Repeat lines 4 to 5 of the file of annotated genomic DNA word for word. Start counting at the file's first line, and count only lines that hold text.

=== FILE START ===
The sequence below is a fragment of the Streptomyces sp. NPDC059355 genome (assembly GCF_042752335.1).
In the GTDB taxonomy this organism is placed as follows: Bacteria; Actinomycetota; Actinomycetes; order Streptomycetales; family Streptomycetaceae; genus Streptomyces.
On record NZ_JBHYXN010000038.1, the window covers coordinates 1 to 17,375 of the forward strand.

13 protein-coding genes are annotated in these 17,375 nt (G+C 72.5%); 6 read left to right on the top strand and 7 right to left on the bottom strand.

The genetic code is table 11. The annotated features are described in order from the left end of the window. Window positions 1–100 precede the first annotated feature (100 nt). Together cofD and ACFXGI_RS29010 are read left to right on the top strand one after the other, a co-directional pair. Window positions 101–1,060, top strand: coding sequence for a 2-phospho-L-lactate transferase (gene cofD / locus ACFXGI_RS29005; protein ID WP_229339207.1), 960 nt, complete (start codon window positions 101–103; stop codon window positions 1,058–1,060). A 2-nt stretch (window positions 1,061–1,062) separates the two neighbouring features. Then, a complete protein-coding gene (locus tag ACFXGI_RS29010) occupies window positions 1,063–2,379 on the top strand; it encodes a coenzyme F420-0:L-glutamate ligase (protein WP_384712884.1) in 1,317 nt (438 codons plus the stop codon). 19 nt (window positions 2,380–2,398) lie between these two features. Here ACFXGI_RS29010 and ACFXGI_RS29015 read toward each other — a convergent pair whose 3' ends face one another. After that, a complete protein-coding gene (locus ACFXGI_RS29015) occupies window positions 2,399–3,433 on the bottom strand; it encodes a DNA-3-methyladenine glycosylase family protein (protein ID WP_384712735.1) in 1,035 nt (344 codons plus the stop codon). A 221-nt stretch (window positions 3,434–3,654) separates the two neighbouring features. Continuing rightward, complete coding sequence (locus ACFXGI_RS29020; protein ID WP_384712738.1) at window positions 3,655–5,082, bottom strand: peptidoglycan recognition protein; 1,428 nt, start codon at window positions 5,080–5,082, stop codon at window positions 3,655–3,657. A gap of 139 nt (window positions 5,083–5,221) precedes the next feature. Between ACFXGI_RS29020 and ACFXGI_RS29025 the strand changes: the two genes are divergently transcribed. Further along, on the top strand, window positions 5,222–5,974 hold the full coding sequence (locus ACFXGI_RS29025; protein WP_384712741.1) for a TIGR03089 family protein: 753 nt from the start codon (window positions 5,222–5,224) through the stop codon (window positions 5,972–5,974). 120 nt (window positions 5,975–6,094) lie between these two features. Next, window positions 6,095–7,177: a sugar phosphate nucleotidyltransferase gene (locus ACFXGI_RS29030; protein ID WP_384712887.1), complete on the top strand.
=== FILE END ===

13 protein-coding genes are annotated in these 17,375 nt (G+C 72.5%); 6 read left to right on the top strand and 7 right to left on the bottom strand.

The genetic code is table 11. The annotated features are described in order from the left end of the window. Window positions 1–100 precede the first annotated feature (100 nt). Together cofD and ACFXGI_RS29010 are read left to right on the top strand one after the other, a co-directional pair. Window positions 101–1,060, top strand: coding sequence for a 2-phospho-L-lactate transferase (gene cofD / locus ACFXGI_RS29005; protein ID WP_229339207.1), 960 nt, complete (start codon window positions 101–103; stop codon window positions 1,058–1,060). A 2-nt stretch (window positions 1,061–1,062) separates the two neighbouring features. Then, a complete protein-coding gene (locus tag ACFXGI_RS29010) occupies window positions 1,063–2,379 on the top strand; it encodes a coenzyme F420-0:L-glutamate ligase (protein WP_384712884.1) in 1,317 nt (438 codons plus the stop codon). 19 nt (window positions 2,380–2,398) lie between these two features. Here ACFXGI_RS29010 and ACFXGI_RS29015 read toward each other — a convergent pair whose 3' ends face one another. After that, a complete protein-coding gene (locus ACFXGI_RS29015) occupies window positions 2,399–3,433 on the bottom strand; it encodes a DNA-3-methyladenine glycosylase family protein (protein ID WP_384712735.1) in 1,035 nt (344 codons plus the stop codon). A 221-nt stretch (window positions 3,434–3,654) separates the two neighbouring features. Continuing rightward, complete coding sequence (locus ACFXGI_RS29020; protein ID WP_384712738.1) at window positions 3,655–5,082, bottom strand: peptidoglycan recognition protein; 1,428 nt, start codon at window positions 5,080–5,082, stop codon at window positions 3,655–3,657. A gap of 139 nt (window positions 5,083–5,221) precedes the next feature. Between ACFXGI_RS29020 and ACFXGI_RS29025 the strand changes: the two genes are divergently transcribed. Further along, on the top strand, window positions 5,222–5,974 hold the full coding sequence (locus ACFXGI_RS29025; protein WP_384712741.1) for a TIGR03089 family protein: 753 nt from the start codon (window positions 5,222–5,224) through the stop codon (window positions 5,972–5,974). 120 nt (window positions 5,975–6,094) lie between these two features. Next, window positions 6,095–7,177: a sugar phosphate nucleotidyltransferase gene (locus ACFXGI_RS29030; protein ID WP_384712887.1), complete on the top strand.